Mandela: Long Walk to Freedom stars Idris Elba as the iconic Nelson Mandela and Naomie Harris as his wife, Winnie. The film is billed as covering his childhood up to the early 90s but really we only have glimpses of his childhood. The film focuses on his life as an adult and the long period where he was imprisoned on Robben Island. The film has been released in a sensitive time after his death but I’m not going to let that influence my judgment.
I actually thought it was really good, and it seems to be overshadowed by 12 Years a Slave (review here) and it’s a shame because this is a wonderful film. I found it entertaining and educational. I’m 28, so while I’ve been aware of some of the history of South Africa and I know vague things about Apartheid but I’ve never really been properly conscious of the details, and to me I’ve only known Nelson Mandela as the President of South Africa so it was an eye-opening experience to see the recent history depicted like this.
Idris Elba gave a very strong performance as Mandela, showing the different facets of his personality. I was a little bit afraid that this film would succumb to hero worship and it would depict the legend rather than the man, but it didn’t shy away from some of his less flattering qualities and I thought it gave an overall balanced portrayal. I do wonder though about some of the specifics, because it does seem like Mandela was the integral figure to what happened, even though he was the leader of an organization. I wonder what would have happened had someone else taken control, whether the same outcome would have been achieved? Naomie Harris was quite good as Winnie Mandela and the picture was almost equally about her as it was Nelson. I liked how it showed the tension between them as their lives developed and how their philosophies changed over the years.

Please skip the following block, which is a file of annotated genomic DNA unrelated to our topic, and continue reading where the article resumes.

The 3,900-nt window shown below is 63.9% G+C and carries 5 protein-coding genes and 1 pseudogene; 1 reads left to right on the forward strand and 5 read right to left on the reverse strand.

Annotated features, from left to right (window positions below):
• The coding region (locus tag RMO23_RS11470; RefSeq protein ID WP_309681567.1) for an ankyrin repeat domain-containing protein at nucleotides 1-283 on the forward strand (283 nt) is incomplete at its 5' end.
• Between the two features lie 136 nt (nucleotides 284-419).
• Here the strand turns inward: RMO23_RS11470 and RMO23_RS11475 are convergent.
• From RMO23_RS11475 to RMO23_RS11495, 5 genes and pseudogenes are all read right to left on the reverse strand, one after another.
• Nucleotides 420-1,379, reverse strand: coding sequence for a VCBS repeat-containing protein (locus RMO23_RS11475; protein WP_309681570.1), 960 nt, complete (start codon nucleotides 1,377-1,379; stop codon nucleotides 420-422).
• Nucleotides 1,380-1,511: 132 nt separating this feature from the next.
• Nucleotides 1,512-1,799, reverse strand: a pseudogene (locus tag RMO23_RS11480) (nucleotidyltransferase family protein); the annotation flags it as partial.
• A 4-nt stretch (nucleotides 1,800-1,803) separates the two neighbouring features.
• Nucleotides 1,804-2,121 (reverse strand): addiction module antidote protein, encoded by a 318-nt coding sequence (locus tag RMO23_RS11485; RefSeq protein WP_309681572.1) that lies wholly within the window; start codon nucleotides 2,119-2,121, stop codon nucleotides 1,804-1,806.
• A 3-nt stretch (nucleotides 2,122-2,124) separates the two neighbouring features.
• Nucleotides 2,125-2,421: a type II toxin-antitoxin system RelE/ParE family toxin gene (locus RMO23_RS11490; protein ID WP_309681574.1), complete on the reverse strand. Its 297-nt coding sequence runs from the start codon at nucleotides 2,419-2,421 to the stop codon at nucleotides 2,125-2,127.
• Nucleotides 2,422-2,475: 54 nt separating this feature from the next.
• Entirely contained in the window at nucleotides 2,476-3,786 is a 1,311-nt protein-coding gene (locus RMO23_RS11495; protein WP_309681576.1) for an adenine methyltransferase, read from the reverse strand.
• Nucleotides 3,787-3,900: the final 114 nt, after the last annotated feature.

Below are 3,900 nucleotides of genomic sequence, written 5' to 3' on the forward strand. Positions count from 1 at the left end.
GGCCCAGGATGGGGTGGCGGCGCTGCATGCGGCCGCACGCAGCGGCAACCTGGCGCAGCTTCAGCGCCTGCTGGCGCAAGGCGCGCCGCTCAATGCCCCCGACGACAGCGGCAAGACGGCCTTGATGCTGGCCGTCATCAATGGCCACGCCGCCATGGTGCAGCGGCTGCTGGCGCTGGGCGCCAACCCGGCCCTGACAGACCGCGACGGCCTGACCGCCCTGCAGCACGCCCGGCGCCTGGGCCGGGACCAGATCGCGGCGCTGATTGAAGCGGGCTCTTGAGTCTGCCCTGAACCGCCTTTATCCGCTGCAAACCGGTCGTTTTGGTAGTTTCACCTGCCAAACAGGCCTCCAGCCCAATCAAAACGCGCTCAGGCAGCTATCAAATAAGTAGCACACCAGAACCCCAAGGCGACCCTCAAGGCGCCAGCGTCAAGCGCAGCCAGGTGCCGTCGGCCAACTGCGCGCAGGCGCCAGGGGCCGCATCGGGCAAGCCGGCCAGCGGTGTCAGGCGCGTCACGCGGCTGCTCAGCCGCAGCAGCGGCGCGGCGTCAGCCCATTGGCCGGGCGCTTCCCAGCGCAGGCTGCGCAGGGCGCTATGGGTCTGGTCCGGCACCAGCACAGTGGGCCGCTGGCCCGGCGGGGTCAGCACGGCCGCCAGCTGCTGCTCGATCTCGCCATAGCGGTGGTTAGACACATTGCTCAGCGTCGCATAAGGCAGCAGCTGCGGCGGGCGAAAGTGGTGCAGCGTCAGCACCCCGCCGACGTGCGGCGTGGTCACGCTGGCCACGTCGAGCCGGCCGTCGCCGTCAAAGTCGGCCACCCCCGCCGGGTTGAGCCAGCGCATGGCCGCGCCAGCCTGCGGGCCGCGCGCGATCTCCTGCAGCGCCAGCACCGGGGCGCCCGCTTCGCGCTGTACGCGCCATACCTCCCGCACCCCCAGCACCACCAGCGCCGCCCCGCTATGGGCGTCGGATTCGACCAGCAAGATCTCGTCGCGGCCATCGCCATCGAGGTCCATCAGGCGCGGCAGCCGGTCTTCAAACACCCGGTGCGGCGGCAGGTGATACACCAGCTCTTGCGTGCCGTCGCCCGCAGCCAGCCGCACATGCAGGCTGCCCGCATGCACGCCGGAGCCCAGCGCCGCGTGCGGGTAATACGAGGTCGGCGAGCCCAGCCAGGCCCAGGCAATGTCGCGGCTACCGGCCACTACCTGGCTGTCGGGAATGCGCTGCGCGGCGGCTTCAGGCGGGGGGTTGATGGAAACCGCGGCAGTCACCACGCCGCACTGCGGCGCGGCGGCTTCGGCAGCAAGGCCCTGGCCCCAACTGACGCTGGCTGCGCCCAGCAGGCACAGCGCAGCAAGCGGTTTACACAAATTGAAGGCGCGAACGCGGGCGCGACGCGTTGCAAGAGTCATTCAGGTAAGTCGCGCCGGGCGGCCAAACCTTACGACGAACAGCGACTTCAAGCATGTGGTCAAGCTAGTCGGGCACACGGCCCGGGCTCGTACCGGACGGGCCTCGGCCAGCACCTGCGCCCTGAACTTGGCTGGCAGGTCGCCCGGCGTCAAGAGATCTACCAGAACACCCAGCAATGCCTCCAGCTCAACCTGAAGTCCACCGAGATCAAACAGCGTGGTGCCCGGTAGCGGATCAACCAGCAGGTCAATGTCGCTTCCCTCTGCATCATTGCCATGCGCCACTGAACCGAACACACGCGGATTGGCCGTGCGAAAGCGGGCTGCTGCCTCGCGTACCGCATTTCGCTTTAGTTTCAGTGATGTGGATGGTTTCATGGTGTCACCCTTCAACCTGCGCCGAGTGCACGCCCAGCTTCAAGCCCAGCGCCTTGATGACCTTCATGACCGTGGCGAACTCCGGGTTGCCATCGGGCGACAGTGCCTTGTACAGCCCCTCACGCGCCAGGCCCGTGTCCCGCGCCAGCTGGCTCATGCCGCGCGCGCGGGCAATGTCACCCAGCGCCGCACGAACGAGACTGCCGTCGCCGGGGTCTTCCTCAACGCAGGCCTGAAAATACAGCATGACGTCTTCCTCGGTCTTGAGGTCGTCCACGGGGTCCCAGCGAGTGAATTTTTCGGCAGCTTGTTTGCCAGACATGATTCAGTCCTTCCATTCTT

I thought the director did a good job. The film was well-paced and it held my attention over the course of the 2+ hours. It dealt with heavy material but it didn’t feel overly draining and it packed a lot of years into the runtime so it was inevitable that some things were going to be glossed over. As with The Butler this film uses some real life news footage interspersed with the footage created for this film to remind us that this actually happened and there was on moment where the images froze, as if we were watching a photograph, and I thought this was a good stylistic choice. Speak of photos, images of Nelson Mandela were shown in a slideshow as the credits began and I thought that was a nice tribute and a way to remember him.
Overall it was a very entertaining and educational film. I enjoyed it a lot. I think anyone who likes biopics will be interested in this. Idris Elba does a good job of projecting the aura of Mandela and there are a lot of complex issues that are touched on, but they don’t distract from the focus of the film. The only negative, and it’s a minor one, is that while the aging make-up on Elba is fairly good, they didn’t even try with Naomie Harris. She doesn’t look like she ages throughout the film and aside from a few changes in hairstyle she doesn’t look any different from when she first appears to when the film ends. But aside from that it’s a good film and there are some moments where goosebumps will rise on your skin.